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Indications of pediatric tracheostomy over the last 30 years: Has anything changed?

Journal title
International journal of pediatric otorhinolaryngology
Publication year
Gergin, O.; Adil, E. A.; Kawai, K.; Watters, K.; Moritz, E.; Rahbar, R.

IMPORTANCE: Recent reports have shown that the indications for pediatric tracheostomy have evolved over time. OBJECTIVE: To review the indications for pediatric tracheostomy over the last 30 years. DESIGN: Retrospective chart review. SETTING: Tertiary referral children’s hospital. PARTICIPANTS: Patients who underwent tracheostomy. INTERVENTION: Surgical tracheostomy placement. MAIN OUTCOMES AND MEASURES: Medical records for patients who underwent surgical tracheostomy over the 30-year study period (1984-2014) were reviewed. Patient characteristics including age, gender, birth-weight, gestational age and death were collected and compared with the primary indication for tracheostomy using bivariable analysis. RESULTS: Five hundred and one patients met inclusion criteria. The most common primary indications for tracheostomy were cardiopulmonary disease (34%) and neurological impairment (32%), followed by airway obstruction (19%), craniofacial (11%), and traumatic injury (4%). Over the last five years (2010-14) cardiopulmonary disease became the most common indication for tracheostomy. CONCLUSIONS: and RELEVANCE: The indications for pediatric tracheostomy have evolved over the past 30 years. Infectious causes of airway obstruction and tracheostomy have almost disappeared. Tracheostomy is now most commonly performed in very premature patients with cardiopulmonary or neurological impairment who require prolonged ventilator support.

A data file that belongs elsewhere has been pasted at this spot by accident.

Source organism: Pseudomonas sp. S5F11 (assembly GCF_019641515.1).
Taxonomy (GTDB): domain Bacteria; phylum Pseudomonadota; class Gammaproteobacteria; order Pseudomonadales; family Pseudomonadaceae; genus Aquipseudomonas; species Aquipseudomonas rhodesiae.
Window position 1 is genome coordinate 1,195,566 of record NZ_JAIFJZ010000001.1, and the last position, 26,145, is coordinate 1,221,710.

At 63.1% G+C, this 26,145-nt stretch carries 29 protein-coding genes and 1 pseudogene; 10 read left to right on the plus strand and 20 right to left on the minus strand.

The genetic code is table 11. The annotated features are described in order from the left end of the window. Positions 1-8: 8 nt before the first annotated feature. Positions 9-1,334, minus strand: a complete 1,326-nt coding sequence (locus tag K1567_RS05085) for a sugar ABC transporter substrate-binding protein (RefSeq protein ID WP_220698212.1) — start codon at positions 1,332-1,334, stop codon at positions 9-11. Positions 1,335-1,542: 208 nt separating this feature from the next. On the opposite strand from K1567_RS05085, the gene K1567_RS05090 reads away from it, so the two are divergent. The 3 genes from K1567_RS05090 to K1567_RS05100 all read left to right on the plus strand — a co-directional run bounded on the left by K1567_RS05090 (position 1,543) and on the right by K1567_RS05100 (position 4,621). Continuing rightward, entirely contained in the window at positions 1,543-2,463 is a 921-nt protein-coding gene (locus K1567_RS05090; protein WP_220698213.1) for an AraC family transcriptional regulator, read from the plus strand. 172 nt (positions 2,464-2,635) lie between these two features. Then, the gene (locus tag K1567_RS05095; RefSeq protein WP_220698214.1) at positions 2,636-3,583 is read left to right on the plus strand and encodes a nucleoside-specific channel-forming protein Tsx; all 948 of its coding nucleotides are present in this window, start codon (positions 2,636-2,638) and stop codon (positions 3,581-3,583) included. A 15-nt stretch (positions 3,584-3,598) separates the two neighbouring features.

Research abstracts